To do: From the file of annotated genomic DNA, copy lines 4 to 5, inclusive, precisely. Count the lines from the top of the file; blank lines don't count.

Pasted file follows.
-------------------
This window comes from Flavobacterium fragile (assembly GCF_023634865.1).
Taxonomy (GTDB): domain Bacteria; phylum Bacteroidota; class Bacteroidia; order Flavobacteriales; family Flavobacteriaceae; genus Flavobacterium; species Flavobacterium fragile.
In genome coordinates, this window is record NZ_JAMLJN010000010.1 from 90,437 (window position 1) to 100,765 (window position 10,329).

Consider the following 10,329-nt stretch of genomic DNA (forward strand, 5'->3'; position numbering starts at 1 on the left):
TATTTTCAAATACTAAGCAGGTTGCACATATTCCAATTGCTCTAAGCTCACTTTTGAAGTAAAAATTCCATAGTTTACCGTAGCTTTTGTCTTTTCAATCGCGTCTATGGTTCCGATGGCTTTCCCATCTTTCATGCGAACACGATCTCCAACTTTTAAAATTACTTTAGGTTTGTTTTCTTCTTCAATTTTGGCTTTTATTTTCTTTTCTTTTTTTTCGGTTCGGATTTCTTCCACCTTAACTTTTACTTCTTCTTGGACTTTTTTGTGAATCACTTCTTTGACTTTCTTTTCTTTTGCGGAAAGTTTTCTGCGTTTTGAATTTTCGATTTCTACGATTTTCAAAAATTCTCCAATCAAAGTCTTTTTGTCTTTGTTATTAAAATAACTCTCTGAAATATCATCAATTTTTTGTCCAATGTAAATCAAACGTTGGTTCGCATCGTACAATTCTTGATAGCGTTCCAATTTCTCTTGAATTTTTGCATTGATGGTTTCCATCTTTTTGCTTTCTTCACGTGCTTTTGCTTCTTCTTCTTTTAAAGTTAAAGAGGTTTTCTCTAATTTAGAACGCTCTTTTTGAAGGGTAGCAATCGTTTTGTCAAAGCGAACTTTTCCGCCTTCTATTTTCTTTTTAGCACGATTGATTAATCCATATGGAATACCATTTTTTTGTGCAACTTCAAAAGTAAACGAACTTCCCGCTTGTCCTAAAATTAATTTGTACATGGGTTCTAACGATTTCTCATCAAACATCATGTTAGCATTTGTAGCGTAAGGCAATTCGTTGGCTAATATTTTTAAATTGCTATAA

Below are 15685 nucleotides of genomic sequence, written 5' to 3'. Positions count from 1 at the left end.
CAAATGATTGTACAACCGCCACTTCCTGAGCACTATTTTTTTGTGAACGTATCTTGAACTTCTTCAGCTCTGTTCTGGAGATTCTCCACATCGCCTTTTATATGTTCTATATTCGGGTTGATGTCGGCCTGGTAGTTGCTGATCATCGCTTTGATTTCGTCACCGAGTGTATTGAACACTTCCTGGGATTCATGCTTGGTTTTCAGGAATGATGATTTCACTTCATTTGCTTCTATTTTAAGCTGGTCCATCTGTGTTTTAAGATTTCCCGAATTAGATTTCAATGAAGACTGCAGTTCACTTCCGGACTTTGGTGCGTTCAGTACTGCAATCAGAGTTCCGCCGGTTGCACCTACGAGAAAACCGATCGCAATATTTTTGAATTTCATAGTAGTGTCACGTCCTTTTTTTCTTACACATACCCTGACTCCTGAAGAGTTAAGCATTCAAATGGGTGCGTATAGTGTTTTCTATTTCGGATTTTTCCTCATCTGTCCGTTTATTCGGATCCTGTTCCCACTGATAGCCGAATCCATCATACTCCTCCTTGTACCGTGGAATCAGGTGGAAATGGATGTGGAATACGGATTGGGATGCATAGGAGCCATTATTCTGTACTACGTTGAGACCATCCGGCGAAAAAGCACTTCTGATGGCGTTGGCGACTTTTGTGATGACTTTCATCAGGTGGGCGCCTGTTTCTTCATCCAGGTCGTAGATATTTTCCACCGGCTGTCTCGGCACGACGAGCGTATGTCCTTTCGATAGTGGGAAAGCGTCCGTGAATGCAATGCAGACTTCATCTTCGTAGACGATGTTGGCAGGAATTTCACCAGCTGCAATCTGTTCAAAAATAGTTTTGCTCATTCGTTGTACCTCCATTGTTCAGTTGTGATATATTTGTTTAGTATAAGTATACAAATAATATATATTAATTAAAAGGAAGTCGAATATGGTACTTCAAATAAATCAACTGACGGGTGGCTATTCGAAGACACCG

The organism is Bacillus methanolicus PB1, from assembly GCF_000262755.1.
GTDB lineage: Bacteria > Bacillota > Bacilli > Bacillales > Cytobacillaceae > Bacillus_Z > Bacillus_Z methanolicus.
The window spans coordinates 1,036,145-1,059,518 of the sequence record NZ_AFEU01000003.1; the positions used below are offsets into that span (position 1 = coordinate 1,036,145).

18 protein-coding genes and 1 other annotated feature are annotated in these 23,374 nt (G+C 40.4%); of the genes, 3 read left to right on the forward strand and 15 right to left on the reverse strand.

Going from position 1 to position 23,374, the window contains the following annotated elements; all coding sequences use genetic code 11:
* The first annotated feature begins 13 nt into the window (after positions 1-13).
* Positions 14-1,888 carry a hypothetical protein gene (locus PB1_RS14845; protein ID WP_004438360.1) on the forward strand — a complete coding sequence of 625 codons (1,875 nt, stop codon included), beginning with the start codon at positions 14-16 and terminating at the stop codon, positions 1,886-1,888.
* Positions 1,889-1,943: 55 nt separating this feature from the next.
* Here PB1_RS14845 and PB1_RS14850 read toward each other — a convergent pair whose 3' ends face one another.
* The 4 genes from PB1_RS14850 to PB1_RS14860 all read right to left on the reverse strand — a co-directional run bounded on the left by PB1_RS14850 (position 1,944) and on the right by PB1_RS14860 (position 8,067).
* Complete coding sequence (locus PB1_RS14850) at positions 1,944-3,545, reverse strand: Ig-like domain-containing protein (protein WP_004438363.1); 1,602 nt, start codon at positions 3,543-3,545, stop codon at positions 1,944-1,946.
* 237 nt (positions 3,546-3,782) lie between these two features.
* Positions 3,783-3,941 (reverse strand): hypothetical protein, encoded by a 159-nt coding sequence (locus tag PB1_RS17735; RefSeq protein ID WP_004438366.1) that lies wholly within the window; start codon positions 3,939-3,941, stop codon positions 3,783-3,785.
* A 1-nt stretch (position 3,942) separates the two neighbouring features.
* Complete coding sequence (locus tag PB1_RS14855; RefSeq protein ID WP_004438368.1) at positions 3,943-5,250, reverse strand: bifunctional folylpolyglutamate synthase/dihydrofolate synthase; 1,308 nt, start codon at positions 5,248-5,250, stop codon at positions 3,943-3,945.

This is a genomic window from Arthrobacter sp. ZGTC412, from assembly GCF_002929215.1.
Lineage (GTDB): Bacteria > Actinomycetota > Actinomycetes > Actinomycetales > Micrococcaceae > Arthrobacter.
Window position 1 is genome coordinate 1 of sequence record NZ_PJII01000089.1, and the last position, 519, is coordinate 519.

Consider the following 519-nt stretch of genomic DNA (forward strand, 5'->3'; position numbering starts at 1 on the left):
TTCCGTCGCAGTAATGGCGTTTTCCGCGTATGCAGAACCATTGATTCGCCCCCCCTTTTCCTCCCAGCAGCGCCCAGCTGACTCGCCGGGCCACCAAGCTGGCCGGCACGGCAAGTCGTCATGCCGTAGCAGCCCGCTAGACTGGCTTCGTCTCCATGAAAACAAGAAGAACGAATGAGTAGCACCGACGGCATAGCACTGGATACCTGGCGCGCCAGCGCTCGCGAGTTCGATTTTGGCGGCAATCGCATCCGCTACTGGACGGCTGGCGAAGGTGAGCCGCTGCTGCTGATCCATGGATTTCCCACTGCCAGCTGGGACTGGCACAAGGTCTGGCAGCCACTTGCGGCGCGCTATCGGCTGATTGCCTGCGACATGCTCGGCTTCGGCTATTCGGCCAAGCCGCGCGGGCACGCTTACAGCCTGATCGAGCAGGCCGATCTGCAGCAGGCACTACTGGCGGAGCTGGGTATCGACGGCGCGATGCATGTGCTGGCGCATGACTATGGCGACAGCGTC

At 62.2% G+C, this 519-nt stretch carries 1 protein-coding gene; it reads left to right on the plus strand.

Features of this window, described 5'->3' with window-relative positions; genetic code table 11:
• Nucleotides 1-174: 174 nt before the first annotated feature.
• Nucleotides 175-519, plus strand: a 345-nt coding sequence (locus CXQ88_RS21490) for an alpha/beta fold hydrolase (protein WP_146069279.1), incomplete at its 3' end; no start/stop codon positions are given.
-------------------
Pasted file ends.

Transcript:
Consider the following 10,329-nt stretch of genomic DNA (forward strand, 5'->3'; position numbering starts at 1 on the left):
TATTTTCAAATACTAAGCAGGTTGCACATATTCCAATTGCTCTAAGCTCACTTTTGAAGTAAAAATTCCATAGTTTACCGTAGCTTTTGTCTTTTCAATCGCGTCTATGGTTCCGATGGCTTTCCCATCTTTCATGCGAACACGATCTCCAACTTTTAAAATTACTTTAGGTTTGTTTTCTTCTTCAATTTTGGCTTTTATTTTCTTTTCTTTTTTTTCGGTTCGGATTTCTTCCACCTTAACTTTTACTTCTTCTTGGACTTTTTTGTGAATCACTTCTTTGACTTTCTTTTCTTTTGCGGAAAGTTTTCTGCGTTTTGAATTTTCGATTTCTACGATTTTCAAAAATTCTCCAATCAAAGTCTTTTTGTCTTTGTTATTAAAATAACTCTCTGAAATATCATCAATTTTTTGTCCAATGTAAATCAAACGTTGGTTCGCATCGTACAATTCTTGATAGCGTTCCAATTTCTCTTGAATTTTTGCATTGATGGTTTCCATCTTTTTGCTTTCTTCACGTGCTTTTGCTTCTTCTTCTTTTAAAGTTAAAGAGGTTTTCTCTAATTTAGAACGCTCTTTTTGAAGGGTAGCAATCGTTTTGTCAAAGCGAACTTTTCCGCCTTCTATTTTCTTTTTAGCACGATTGATTAATCCATATGGAATACCATTTTTTTGTGCAACTTCAAAAGTAAACGAACTTCCCGCTTGTCCTAAAATTAATTTGTACATGGGTTCTAACGATTTCTCATCAAACATCATGTTAGCATTTGTAGCGTAAGGCAATTCGTTGGCTAATATTTTTAAATTGCTATAA